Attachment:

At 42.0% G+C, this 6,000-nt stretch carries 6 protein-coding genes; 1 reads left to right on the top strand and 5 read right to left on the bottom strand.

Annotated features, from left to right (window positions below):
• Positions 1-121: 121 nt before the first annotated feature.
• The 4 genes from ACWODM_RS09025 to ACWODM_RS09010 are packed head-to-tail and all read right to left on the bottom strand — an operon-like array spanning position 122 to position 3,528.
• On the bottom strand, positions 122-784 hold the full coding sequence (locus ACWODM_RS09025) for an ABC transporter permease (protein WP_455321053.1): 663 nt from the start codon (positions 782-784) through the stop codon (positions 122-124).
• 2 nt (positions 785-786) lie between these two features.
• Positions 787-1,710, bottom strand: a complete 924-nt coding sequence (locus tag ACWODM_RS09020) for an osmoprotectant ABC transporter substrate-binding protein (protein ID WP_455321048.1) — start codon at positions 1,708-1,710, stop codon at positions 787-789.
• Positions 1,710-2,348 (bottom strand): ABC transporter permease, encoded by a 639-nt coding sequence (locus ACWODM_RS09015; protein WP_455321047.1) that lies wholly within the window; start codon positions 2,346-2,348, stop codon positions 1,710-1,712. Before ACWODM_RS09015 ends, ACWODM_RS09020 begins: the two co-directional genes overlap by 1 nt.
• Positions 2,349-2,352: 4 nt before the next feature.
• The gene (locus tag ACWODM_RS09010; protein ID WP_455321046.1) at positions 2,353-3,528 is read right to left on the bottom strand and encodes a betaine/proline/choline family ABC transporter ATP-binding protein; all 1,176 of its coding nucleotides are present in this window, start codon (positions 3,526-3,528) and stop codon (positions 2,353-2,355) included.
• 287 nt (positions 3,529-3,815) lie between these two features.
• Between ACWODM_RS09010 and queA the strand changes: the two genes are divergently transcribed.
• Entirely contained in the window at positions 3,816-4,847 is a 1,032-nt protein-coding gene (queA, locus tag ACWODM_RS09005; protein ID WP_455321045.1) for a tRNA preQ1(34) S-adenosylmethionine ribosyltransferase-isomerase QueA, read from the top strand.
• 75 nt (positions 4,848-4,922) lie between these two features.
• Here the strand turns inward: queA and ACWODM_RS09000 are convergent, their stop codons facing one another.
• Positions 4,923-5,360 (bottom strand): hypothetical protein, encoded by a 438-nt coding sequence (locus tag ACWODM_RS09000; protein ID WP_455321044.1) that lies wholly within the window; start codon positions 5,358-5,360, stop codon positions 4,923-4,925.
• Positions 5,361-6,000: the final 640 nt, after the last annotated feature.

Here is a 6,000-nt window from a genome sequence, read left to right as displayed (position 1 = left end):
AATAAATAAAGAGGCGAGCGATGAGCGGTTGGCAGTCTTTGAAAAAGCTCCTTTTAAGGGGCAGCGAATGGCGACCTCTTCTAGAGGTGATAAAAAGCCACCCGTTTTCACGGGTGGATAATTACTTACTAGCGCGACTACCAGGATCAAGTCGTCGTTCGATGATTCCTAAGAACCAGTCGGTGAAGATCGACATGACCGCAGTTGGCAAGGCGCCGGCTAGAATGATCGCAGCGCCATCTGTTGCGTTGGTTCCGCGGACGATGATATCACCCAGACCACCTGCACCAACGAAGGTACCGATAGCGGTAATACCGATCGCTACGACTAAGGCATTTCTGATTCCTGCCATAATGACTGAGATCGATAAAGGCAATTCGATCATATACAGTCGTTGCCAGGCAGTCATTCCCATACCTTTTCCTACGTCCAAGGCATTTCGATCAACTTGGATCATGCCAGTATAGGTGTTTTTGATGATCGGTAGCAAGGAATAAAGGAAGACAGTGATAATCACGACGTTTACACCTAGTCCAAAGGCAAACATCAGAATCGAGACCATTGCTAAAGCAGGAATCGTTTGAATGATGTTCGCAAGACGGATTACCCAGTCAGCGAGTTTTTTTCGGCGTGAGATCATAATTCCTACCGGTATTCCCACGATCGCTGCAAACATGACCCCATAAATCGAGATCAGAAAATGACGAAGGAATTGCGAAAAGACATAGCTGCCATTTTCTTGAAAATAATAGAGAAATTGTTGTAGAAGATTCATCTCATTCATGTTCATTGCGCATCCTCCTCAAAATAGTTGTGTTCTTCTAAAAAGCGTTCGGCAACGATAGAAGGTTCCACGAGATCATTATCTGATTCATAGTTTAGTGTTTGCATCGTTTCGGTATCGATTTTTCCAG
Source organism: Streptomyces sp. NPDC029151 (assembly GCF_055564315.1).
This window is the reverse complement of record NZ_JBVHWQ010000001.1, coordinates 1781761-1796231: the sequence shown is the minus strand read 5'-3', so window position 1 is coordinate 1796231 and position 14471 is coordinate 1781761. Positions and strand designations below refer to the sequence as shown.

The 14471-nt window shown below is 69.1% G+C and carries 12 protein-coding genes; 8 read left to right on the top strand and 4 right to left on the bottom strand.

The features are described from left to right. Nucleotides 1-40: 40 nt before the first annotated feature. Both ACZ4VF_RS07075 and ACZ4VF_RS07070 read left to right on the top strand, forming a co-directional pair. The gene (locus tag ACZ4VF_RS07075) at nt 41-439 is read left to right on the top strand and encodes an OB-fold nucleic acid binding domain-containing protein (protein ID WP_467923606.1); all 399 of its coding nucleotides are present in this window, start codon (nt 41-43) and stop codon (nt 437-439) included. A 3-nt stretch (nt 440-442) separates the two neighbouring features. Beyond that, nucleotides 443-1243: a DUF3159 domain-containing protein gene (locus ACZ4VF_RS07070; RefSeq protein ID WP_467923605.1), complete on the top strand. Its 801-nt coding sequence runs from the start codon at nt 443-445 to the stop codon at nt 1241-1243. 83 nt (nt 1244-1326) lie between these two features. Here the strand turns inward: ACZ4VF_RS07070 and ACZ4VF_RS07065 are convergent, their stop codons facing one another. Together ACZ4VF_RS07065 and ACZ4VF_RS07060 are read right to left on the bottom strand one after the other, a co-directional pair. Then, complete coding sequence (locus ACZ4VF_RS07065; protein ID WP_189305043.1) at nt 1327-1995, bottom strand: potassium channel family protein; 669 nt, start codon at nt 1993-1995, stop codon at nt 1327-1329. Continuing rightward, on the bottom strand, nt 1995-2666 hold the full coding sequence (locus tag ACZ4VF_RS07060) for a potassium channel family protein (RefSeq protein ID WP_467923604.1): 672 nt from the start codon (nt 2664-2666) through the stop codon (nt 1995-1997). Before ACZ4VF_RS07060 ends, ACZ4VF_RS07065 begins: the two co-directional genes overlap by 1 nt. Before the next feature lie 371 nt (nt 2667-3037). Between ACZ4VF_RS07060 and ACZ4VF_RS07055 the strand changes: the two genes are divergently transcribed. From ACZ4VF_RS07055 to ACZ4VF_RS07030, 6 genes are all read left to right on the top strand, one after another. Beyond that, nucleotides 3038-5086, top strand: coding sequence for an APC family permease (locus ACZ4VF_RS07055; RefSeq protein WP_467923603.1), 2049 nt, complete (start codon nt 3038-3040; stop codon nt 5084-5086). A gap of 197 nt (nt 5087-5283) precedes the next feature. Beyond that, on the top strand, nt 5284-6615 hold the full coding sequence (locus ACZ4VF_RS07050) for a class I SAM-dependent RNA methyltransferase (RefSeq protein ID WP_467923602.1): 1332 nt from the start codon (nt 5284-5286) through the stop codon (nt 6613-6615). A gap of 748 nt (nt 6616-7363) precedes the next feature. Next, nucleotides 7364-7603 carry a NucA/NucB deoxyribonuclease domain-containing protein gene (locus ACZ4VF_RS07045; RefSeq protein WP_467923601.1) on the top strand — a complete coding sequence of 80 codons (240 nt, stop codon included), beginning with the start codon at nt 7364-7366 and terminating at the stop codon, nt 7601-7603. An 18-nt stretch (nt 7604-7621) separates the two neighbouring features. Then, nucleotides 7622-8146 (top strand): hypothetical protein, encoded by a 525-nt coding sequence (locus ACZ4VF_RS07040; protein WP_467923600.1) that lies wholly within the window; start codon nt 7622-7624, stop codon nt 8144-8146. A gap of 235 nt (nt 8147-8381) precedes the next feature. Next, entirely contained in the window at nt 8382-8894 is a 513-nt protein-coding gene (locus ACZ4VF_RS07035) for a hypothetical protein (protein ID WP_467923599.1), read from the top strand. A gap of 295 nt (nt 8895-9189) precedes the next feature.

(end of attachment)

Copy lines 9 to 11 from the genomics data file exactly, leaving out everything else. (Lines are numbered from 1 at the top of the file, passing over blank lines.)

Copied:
• Positions 2,349-2,352: 4 nt before the next feature.
• The gene (locus tag ACWODM_RS09010; protein ID WP_455321046.1) at positions 2,353-3,528 is read right to left on the bottom strand and encodes a betaine/proline/choline family ABC transporter ATP-binding protein; all 1,176 of its coding nucleotides are present in this window, start codon (positions 3,526-3,528) and stop codon (positions 2,353-2,355) included.
• 287 nt (positions 3,529-3,815) lie between these two features.